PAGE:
Dr. Strange is one of my favorite Marvel characters and the latest story of him losing his magic has been a fun story. The Extermination story grabbed and kept my interest. X-23 is written by one of my favorite writers. Captain America post Secret Empire is a cool exploration of the soul of the character and, to an extent, our country. Iron Man and Avengers are both decent. On to my two favorite Marvel books.

Another name and theme change for Hulk?

I was skeptical when I heard the announcement about The Immortal Hulk. A horror book? Starring Hulk? Okay, I’ll give it a shot. I’m glad that it did. The tone of the book is completely different, but it is back to the Jekyll and Hyde roots of the character. Highly recommended.

Speaking of horror vibes…

I am not as much of a Venom fan as Hulk, so I wasn’t sure what to expect out of this title. I had enjoyed the pre-Legacy story line of the symbiote being sick and Eddie needing to cure it. They have continued with that thread while also adding some of the same horror as in the Hulk title. I also recommend this book if you are just getting into comics.

The Bad (Marvel Comics in 2018 is inconsistent)

Intergalactic Empire? Again, okay…

Perhaps the epitome of this inconsistency is Black Panther. While many have only discovered the character because of the mega blockbuster movie that came out last year, I have been a fan of Black Panther since the beginning of my comic collecting. After starting with the big boys, I moved on to some of the secondary characters and enjoyed their stories more. I can’t quite put my finger on why I’m not enjoying this book more, but it just has not felt as fun or interesting as some of the others. Admittedly, I haven’t read it in a few months, so maybe it has fleshed out the concept better in the meantime.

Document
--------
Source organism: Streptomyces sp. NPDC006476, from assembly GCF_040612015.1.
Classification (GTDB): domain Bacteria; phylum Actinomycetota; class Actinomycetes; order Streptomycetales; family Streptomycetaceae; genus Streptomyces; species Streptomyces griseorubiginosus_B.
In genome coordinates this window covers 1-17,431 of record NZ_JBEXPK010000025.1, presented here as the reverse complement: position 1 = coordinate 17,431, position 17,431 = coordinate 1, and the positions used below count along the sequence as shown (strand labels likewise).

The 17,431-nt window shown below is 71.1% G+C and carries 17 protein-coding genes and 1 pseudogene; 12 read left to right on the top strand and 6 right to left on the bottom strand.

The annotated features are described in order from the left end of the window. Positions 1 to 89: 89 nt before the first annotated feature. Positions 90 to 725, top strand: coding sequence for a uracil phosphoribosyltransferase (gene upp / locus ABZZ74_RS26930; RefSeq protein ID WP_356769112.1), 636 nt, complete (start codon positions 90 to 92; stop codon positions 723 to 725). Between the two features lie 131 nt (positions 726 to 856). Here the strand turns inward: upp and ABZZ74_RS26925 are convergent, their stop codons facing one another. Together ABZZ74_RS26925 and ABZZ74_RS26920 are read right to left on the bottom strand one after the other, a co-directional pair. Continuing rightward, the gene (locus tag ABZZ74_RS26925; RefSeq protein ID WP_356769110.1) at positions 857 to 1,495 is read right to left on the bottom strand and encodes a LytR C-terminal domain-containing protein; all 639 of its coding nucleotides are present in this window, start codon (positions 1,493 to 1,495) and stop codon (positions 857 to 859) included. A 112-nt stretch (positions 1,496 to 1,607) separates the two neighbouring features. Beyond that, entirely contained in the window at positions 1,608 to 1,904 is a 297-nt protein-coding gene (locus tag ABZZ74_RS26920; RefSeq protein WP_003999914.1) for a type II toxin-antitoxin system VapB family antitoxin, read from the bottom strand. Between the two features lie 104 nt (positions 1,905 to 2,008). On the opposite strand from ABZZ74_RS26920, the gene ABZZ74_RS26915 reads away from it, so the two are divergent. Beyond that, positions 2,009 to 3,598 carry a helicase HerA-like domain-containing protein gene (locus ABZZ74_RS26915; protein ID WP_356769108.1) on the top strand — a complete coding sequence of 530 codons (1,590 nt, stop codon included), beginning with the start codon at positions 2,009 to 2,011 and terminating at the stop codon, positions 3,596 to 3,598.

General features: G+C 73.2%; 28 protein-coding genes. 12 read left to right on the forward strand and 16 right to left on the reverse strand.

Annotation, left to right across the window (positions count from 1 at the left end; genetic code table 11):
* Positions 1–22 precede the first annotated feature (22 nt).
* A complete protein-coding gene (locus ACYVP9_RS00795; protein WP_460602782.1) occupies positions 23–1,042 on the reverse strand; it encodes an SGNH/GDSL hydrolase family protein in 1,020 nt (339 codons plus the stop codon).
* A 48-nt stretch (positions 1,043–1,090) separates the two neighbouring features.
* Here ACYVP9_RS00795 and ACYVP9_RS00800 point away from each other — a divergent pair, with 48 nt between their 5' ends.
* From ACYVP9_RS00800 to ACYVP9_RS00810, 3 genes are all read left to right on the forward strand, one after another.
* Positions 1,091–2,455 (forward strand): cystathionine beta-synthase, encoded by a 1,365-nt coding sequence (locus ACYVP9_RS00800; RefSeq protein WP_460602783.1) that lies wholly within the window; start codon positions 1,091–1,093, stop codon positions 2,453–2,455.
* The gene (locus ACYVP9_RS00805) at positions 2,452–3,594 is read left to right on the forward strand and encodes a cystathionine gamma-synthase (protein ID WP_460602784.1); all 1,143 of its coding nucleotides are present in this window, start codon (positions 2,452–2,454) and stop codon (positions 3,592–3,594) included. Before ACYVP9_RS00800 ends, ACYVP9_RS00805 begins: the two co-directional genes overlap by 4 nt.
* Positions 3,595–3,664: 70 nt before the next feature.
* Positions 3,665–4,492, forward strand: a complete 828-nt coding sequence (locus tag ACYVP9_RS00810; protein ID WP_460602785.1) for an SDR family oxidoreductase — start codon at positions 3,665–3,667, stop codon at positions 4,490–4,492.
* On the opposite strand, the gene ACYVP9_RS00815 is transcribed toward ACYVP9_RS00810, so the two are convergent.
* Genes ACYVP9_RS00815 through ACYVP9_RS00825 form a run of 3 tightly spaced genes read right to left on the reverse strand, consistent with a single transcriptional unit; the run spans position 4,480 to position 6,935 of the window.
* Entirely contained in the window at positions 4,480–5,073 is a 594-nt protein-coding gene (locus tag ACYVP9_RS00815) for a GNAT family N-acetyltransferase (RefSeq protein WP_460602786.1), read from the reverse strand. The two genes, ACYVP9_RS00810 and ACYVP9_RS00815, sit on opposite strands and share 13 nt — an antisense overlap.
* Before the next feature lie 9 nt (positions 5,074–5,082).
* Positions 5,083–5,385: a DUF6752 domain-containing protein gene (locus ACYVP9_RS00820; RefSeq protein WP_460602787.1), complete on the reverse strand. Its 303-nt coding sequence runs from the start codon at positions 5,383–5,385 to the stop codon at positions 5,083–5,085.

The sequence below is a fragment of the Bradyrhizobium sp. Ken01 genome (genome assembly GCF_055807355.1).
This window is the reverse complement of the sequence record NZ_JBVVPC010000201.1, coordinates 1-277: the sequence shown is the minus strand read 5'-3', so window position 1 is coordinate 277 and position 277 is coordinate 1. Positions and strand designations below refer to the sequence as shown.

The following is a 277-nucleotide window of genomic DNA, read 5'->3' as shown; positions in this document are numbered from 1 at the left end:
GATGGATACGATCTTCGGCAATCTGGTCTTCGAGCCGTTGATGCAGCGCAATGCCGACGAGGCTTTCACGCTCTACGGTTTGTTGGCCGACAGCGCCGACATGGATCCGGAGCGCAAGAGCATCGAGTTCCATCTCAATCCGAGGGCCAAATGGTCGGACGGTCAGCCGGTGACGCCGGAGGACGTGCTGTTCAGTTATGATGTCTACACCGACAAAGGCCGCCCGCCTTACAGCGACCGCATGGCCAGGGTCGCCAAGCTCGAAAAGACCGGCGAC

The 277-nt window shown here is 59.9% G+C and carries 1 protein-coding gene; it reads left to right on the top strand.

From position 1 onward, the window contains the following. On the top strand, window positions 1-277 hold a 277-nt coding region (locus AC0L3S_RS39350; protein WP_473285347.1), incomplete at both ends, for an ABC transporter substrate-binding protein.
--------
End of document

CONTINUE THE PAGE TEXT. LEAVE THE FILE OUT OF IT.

Hot off the presses. That actually makes sense, but I meant to invoke the movie, so hot off the reels? That sounds dumb. Speaking of dumb, let’s move on.

If you know me at all, you know that I will give any creative outlet a chance. I’m a frustrated writer myself (imagine that, a failed novelist as blogger), so I understand all too well the crushing defeat of something you spent 10 years of your life on failing completely. Sorry, fell into therapy mode there.

With all of that being said, I didn’t like Infinity Wars. I really wanted to. I liked the first comic series and I loved the movie. I collected all of this title and even got the connecting covers. Then, I started to read it and it is a confusing mess. I don’t understand any of the motivation of the characters or reason for the plot. It was so bad, that I reconsidered my collection of the Infinity Warps offshoot books. I still have yet to buy any of them. Maybe Marvel needs to take a break from events.

The Ugly (Marvel Comics in 2018 is frustrating)

Worst year ever…